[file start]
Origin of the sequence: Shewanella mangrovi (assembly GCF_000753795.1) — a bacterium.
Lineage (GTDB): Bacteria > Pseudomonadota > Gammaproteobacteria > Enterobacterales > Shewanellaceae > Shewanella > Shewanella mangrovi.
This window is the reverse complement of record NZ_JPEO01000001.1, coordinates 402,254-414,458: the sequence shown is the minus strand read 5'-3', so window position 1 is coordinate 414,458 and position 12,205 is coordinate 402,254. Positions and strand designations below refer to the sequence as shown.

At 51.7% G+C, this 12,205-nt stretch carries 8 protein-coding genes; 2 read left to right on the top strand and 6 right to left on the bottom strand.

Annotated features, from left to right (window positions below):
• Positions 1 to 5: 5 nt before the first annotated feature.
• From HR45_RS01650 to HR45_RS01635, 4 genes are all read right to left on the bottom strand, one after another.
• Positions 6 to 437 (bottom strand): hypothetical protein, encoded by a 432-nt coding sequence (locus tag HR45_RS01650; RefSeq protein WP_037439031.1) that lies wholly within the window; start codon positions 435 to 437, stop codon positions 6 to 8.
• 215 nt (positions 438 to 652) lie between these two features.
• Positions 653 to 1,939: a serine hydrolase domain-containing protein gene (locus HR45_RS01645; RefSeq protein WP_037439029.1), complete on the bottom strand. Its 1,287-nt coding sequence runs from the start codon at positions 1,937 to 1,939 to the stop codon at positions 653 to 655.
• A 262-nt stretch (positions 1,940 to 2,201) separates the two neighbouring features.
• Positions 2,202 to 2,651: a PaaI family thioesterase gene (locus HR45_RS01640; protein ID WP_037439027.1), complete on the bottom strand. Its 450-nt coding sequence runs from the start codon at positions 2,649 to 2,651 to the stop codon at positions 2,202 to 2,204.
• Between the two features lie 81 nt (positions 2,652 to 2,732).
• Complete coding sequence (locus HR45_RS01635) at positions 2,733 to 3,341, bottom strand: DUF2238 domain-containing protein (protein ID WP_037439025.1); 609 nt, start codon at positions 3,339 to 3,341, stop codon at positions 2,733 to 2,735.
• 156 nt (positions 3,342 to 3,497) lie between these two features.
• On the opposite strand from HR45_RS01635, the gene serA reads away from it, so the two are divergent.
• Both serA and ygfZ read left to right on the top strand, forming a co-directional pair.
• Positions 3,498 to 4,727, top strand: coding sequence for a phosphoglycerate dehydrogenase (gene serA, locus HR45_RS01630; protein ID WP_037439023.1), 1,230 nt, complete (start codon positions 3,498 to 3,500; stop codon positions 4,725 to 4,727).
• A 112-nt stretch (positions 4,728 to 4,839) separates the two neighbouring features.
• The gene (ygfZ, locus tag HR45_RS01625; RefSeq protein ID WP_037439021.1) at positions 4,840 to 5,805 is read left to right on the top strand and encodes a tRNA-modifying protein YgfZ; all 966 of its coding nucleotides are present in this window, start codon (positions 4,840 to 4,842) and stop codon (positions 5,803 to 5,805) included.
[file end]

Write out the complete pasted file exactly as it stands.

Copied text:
Origin of the sequence: Shewanella mangrovi (assembly GCF_000753795.1) — a bacterium.
Lineage (GTDB): Bacteria > Pseudomonadota > Gammaproteobacteria > Enterobacterales > Shewanellaceae > Shewanella > Shewanella mangrovi.
This window is the reverse complement of record NZ_JPEO01000001.1, coordinates 402,254-414,458: the sequence shown is the minus strand read 5'-3', so window position 1 is coordinate 414,458 and position 12,205 is coordinate 402,254. Positions and strand designations below refer to the sequence as shown.

At 51.7% G+C, this 12,205-nt stretch carries 8 protein-coding genes; 2 read left to right on the top strand and 6 right to left on the bottom strand.

Annotated features, from left to right (window positions below):
• Positions 1 to 5: 5 nt before the first annotated feature.
• From HR45_RS01650 to HR45_RS01635, 4 genes are all read right to left on the bottom strand, one after another.
• Positions 6 to 437 (bottom strand): hypothetical protein, encoded by a 432-nt coding sequence (locus tag HR45_RS01650; RefSeq protein WP_037439031.1) that lies wholly within the window; start codon positions 435 to 437, stop codon positions 6 to 8.
• 215 nt (positions 438 to 652) lie between these two features.
• Positions 653 to 1,939: a serine hydrolase domain-containing protein gene (locus HR45_RS01645; RefSeq protein WP_037439029.1), complete on the bottom strand. Its 1,287-nt coding sequence runs from the start codon at positions 1,937 to 1,939 to the stop codon at positions 653 to 655.
• A 262-nt stretch (positions 1,940 to 2,201) separates the two neighbouring features.
• Positions 2,202 to 2,651: a PaaI family thioesterase gene (locus HR45_RS01640; protein ID WP_037439027.1), complete on the bottom strand. Its 450-nt coding sequence runs from the start codon at positions 2,649 to 2,651 to the stop codon at positions 2,202 to 2,204.
• Between the two features lie 81 nt (positions 2,652 to 2,732).
• Complete coding sequence (locus HR45_RS01635) at positions 2,733 to 3,341, bottom strand: DUF2238 domain-containing protein (protein ID WP_037439025.1); 609 nt, start codon at positions 3,339 to 3,341, stop codon at positions 2,733 to 2,735.
• 156 nt (positions 3,342 to 3,497) lie between these two features.
• On the opposite strand from HR45_RS01635, the gene serA reads away from it, so the two are divergent.
• Both serA and ygfZ read left to right on the top strand, forming a co-directional pair.
• Positions 3,498 to 4,727, top strand: coding sequence for a phosphoglycerate dehydrogenase (gene serA, locus HR45_RS01630; protein ID WP_037439023.1), 1,230 nt, complete (start codon positions 3,498 to 3,500; stop codon positions 4,725 to 4,727).
• A 112-nt stretch (positions 4,728 to 4,839) separates the two neighbouring features.
• The gene (ygfZ, locus tag HR45_RS01625; RefSeq protein ID WP_037439021.1) at positions 4,840 to 5,805 is read left to right on the top strand and encodes a tRNA-modifying protein YgfZ; all 966 of its coding nucleotides are present in this window, start codon (positions 4,840 to 4,842) and stop codon (positions 5,803 to 5,805) included.